Innovative funding pool helps empower San Diego’s social justice warriors

Thursday, June 8, 2017

I’ve never seen a grant application with the words ‘racial justice,’” were encouraging words delivered to the San Diego Grantmakers Social Equity Collaborative Fund (SECF) steering committee members during a revealing grantmaking process. This applicant was also quick to point out that they applied for the funds because of the confidence and inspiration they derived from the unusually plain language used about the challenges our communities face.  The Steering Committee took this unique approach not only to contribute to the efforts currently taking place on the ground, but as a way to model effective funder-grantee relationships that stem from the pursuit of a common goal rather than struggle through a strained power dynamic.

This funding approach was adopted by a diverse eight person steering committee committed to utilizing their understanding of the issues at hand, their networks and knowledge, and taking the role of allies to the grantees supported by this fund, with this approach paying immediate dividends by catalyzing a number of new and dynamic collaborations in our most underserved communities. In a region where much of our much effective racial justice and economic justice work takes place through the efforts of volunteers and small organizations that are not always on the radar of organized philanthropy, it was important that the Social Equity Collaborative Fund supports authentic collaboration among grassroots groups that advance racial equity in San Diego County.

This photo of the 40th anniversary includes two steering committee members:
Michelle Jaramillo - Latina Giving Circle; Khalid Alexander - City College/Pillars of the Community) and one founder of the Social Equity Funders (Judy McDonald - Parker Foundation)

The response to the Request for Proposal (RFP) which would guide more than $800,000 into local communities was tremendous.  From among 66 applications, the steering committee selected those that most effectively move forward the SECF’s key values:

  • Racial justice and economic justice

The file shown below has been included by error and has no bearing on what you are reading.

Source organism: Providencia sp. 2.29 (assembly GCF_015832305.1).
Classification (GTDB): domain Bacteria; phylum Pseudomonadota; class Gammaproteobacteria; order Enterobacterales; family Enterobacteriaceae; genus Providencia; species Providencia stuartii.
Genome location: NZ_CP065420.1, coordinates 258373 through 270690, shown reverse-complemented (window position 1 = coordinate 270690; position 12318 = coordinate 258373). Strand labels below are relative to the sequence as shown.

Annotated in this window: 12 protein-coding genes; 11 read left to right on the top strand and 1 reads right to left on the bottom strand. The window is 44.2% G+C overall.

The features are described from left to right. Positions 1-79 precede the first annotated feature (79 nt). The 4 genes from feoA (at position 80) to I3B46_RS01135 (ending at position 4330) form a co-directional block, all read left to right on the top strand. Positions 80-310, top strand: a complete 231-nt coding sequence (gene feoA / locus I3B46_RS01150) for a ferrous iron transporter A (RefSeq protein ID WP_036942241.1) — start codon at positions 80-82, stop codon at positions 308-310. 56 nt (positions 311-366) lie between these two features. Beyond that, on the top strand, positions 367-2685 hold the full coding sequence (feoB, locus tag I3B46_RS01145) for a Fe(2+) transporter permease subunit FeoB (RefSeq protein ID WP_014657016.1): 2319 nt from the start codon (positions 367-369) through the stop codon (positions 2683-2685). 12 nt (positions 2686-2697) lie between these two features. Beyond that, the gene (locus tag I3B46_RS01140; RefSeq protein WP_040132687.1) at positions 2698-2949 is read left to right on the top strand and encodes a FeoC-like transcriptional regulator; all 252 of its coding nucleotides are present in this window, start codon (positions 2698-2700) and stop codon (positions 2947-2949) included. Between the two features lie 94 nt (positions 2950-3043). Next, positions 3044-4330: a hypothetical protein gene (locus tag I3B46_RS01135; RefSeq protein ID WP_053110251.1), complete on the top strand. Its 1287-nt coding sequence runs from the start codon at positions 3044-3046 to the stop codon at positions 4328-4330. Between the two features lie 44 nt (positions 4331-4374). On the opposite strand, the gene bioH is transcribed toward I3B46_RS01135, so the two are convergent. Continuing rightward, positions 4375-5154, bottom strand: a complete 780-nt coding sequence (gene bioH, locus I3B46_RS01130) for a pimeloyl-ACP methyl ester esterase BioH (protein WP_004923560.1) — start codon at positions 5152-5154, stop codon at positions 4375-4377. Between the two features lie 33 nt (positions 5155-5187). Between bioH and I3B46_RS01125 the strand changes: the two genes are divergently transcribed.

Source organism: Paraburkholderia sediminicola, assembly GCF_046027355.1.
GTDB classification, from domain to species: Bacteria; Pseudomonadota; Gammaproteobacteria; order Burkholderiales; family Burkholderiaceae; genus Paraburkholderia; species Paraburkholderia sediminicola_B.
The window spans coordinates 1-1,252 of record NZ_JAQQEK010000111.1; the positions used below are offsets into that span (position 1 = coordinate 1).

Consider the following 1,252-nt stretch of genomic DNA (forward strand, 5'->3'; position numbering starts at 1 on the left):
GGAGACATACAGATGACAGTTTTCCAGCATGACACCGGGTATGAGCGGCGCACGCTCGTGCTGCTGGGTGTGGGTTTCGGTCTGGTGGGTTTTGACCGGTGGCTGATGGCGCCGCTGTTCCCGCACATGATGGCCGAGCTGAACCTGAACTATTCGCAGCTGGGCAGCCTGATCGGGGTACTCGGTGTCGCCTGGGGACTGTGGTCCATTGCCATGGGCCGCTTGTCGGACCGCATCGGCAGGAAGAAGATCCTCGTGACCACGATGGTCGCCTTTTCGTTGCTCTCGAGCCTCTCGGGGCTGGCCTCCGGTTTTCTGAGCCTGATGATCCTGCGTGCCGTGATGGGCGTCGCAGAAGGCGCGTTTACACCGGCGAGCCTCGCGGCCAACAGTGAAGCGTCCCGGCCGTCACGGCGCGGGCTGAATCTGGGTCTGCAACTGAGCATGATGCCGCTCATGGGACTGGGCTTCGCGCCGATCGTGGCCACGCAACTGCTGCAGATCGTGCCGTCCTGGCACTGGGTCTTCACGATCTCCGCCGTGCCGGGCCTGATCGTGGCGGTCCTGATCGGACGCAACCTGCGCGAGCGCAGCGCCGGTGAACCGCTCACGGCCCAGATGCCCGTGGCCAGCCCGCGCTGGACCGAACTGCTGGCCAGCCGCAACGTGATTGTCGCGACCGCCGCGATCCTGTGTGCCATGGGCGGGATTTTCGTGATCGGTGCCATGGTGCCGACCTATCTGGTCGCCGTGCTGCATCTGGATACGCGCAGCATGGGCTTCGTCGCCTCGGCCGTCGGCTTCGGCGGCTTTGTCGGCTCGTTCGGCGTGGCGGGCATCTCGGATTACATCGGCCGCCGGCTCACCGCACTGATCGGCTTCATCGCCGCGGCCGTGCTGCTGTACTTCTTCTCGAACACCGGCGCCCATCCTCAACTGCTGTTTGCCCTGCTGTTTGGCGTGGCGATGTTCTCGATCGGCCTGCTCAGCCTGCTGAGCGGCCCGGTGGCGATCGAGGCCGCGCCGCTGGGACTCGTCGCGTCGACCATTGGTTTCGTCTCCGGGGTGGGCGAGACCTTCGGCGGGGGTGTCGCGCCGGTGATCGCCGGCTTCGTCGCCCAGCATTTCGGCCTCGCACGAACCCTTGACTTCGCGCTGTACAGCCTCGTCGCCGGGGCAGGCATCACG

• Resident leadership through community power-building
  • Collaboration, trust-building, shared learning, and cross-cultural healing and understanding by all stakeholders
  • Innovation in methods and strategies
  • A productive learning process may include failure and risk-taking
  • Honesty, openness, and trust among partners
  • Accountability not just to a grant report, but to partners and the community served
  • Collaboration that reflects an awareness of interconnectedness in a broader movement
  • A commitment to structural and systemic change

As you can see, the influx of applications made clear both the need for racial and economic justice funding and the tremendous capacity of community members and community based organizations to bring forward solutions and strategies.

In the end, we proudly selected and funded six projects which represent 24 organizations and groups of residents working collaboratively to achieve racial and economic justice in our region.

  • Advancing Healthy Neighborhoods builds the agency and voice of refugee and immigrant families as equal participants in the civic, environmental and economic life in the City of El Cajon and San Diego’s City Heights neighborhoods ($135,000).
  • Asian Solidarity Collective activates Asian American social justice consciousness, identify intersectional affiliations, condemn anti-Blackness, and build Asian solidarity with Black folks and other communities of color ($152,250).
  • Semillas de Libertad supports formerly incarcerated individuals in San Diego with a focus on underserved North County through an intensive, holistic curriculum that integrates culturally relevant education and legal approaches to increase students’ wellness and reentry success ($170,000).
  • Southeastern San Diego Food Equity Project transforms the political and economic environment using neighborhood-based agricultural cooperatives as strategies of resistance to food insecurity through community/civic engagement and alternative food ecosystems ($130,000).
  • The CommUnity Spot Collaborative provides a home base or community center for residents and leaders from—and working within—the Southeast region to congregate and build community, and offers mentoring and educational support and support for entrepreneurship ($104,400).
  • United for Justice nurtures a powerful, collaborative voice in our immigrant communities of color and, through the nonprofit minority-led United Dispatch, empowers low-income immigrant taxi drivers to achieve livable incomes and fair treatment in their work ($130,000).

In September 2016, SDG hosted the Equity Event to soft-launch our public equity position and the sentiment on this table tent is consistent with the SECF grantmaking.

San Diego Grantmakers is thrilled to support this work. We view it as a critical reflection of our focus on equity,  transparency and consistent with practices we promote through the Full Cost Project, which emphasizes multi-year general operating support to promote sustainable community organizations and long-term systemic change.

The SECF was created via a transformational three-year investment by the Satterberg Foundation and provided the catalyst for additional contributions by the Blue Shield Foundation and The California Endowment.

For more information on the Social Equity Collaborative Fund, its grantees, and how you can join us in contributing to this important work, please visit or contact me directly at megan[at]!


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